Fine sentiments, and very relevant to the Mumbai of today, don't you think? If this speech had been made by someone else, I might think it was just fancy talk. But I have reason to believe Aungier truly meant what he said - that everyone in the city should get fair treatment under the law. To understand why, we must go back to Aungier's previous experiences in India.

Before coming to Bombay, Aungier was the Governor of Surat, the largest trading centre on the West coast at the time (in fact, the earliest written records we have on Aungier are about his days as Warehouse Keeper in Surat). The Mughals had made Surat their most important port city in Western India, and even established an Imperial mint there. Arab ships called into Surat, so did Portuguese, Dutch, and British ships. To quote the Portuguese trader Duarte Barbosa, Surat was "a city of very great trade in all classes of merchandise". Apart from its famous bazaars, Surat was also the major departure point from India for the Haj to Mecca.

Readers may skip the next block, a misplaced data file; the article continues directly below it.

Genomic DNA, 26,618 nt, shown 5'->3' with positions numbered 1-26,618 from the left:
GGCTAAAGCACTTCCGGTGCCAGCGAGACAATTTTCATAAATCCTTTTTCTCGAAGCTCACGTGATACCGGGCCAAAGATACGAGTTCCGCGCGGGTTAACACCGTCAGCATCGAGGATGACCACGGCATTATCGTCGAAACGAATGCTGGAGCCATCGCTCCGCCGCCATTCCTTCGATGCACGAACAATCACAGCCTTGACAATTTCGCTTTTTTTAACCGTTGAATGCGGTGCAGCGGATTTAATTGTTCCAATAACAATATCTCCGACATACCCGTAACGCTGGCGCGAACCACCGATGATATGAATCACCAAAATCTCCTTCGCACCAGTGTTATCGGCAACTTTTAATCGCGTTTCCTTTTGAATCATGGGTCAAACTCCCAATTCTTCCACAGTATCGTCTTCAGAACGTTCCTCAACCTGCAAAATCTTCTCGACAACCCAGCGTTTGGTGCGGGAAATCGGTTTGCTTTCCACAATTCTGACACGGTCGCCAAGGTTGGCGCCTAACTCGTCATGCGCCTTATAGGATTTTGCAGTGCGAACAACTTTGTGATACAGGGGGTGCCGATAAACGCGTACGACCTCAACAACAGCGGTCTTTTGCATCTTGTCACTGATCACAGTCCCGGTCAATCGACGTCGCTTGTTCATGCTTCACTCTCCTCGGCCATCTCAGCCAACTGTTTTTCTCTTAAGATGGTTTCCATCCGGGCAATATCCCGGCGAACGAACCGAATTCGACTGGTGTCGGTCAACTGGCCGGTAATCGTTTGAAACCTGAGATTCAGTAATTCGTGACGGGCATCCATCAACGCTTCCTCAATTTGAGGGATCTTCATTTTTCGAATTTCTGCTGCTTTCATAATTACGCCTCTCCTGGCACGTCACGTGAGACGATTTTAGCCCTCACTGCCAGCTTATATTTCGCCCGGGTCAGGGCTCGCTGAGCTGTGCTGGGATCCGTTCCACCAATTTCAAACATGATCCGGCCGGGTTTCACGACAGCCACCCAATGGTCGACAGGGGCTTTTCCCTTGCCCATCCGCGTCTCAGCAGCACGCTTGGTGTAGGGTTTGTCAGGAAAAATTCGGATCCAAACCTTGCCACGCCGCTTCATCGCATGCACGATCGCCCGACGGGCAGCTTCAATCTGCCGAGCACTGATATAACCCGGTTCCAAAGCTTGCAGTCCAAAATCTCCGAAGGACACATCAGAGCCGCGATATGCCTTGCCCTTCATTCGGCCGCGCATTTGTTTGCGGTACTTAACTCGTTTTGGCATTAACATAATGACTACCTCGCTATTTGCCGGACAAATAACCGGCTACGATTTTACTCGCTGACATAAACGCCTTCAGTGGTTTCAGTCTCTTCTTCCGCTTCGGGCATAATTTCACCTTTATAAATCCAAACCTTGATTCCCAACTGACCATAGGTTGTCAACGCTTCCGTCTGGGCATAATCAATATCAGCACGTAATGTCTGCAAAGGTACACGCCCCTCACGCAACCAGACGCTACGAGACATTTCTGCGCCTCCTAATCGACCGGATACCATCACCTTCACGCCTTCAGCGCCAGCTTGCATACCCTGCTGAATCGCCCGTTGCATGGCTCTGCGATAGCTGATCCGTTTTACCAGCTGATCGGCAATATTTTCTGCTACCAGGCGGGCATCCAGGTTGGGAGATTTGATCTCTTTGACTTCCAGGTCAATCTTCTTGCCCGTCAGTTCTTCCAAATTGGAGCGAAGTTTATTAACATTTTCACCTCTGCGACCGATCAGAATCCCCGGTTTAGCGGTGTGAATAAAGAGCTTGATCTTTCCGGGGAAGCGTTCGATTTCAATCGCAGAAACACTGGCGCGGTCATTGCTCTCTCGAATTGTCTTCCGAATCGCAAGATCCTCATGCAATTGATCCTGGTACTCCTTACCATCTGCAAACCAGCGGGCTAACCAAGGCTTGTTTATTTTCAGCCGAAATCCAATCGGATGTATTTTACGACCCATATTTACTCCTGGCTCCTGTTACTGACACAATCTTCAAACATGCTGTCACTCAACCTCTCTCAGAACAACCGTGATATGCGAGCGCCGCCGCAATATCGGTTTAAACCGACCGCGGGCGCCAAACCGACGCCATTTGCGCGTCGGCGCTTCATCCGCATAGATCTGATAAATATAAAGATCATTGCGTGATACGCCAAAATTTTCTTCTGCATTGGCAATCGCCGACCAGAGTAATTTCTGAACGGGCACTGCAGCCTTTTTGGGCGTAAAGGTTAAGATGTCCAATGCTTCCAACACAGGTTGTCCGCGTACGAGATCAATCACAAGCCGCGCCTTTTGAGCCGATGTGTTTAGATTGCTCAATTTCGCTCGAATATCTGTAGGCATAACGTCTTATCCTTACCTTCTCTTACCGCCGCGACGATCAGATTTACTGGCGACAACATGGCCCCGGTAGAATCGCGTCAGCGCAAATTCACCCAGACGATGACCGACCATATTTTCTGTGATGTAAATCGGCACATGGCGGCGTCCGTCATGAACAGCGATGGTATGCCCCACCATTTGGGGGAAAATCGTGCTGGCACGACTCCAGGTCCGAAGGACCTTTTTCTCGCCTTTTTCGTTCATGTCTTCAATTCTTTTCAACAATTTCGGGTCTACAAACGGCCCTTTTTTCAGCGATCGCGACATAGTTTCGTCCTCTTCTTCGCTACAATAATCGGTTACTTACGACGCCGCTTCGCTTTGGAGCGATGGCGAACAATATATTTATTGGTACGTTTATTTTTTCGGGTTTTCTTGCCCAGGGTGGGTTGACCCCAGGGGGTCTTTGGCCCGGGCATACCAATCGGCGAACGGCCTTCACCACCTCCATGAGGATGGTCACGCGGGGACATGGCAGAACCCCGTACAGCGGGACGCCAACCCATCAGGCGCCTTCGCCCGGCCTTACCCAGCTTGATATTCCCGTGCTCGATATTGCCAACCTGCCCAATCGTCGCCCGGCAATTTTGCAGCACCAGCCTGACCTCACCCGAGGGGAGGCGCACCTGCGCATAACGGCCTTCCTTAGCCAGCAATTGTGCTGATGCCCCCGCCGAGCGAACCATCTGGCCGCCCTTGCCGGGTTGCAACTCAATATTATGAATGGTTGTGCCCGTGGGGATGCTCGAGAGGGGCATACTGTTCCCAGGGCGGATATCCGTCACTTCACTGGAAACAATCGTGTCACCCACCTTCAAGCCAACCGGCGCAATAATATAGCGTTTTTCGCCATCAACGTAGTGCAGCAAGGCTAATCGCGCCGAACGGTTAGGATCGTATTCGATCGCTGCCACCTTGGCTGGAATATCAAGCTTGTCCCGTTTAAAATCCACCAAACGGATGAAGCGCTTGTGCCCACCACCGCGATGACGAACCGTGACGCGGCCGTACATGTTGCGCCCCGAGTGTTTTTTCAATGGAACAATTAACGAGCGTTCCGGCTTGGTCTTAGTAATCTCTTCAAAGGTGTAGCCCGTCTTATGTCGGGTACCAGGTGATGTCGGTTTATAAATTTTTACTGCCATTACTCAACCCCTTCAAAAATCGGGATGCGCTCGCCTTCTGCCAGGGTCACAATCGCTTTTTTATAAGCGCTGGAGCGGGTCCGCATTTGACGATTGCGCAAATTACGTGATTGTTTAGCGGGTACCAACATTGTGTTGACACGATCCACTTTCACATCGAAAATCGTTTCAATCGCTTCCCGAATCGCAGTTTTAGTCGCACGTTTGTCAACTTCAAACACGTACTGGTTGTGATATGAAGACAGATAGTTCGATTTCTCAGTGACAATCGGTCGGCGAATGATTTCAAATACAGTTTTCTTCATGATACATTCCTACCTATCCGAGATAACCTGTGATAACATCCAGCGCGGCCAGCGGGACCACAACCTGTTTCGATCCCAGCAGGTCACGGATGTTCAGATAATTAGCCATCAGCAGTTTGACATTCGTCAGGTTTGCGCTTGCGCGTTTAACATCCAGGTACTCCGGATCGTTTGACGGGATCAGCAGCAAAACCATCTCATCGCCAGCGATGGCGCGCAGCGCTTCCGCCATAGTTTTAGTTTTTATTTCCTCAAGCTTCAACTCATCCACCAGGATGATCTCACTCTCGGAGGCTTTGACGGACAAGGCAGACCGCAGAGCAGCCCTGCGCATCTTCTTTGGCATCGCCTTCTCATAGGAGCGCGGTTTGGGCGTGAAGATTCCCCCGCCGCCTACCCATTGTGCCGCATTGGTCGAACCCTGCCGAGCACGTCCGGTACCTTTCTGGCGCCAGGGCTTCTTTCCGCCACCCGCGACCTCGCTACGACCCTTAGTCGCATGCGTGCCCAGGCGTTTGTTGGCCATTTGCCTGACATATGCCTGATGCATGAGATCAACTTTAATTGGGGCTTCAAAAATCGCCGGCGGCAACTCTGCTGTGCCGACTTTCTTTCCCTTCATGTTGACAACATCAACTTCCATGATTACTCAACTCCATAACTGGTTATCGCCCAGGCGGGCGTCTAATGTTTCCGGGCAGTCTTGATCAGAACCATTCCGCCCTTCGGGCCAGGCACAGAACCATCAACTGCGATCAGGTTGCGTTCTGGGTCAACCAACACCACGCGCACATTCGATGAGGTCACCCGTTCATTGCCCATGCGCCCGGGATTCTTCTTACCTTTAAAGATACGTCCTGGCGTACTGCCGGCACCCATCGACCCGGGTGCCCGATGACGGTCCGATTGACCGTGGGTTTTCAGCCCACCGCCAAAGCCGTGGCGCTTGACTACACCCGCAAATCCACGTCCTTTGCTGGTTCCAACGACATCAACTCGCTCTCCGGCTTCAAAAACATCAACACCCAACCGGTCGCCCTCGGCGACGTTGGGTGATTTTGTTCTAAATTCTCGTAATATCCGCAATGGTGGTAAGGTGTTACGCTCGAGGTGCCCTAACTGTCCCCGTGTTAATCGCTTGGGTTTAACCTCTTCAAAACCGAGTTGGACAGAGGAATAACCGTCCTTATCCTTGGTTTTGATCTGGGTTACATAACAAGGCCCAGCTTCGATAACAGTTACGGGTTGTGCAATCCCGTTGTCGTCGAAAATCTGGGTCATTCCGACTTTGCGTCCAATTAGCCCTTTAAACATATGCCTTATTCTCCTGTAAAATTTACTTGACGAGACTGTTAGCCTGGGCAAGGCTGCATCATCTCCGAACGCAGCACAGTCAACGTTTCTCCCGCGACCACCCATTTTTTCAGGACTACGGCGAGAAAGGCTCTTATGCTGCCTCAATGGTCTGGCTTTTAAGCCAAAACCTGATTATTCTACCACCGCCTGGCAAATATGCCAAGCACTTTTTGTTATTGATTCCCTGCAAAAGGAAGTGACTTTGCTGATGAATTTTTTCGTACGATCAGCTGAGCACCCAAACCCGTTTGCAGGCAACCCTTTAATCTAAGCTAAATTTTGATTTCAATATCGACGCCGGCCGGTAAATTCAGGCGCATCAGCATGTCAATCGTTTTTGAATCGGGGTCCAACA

Panoramic view of Surat, 1672, a Dutch engraving
If you click on the photo, you will be able to see how large and well developed the port city is, especially when compared to Bombay.
Having lived in Surat, Aungier had dealt firsthand with the indigenous business communities of the West coast - Hindus, Jains, Muslims and Parsis. Most importantly, he had handled many political skirmishes between the Marathas and the Mughals; always making sure he stayed neutral

His experiences in Surat helped Aungier understand that a successful trading city in India needed to be multicultural and cosmopolitan No one knew better than Aungier how critical it was for the merchant communities to have peace and order, to have a working system of arbitration and justice, and to prevent religion and politics from coming in the way of business.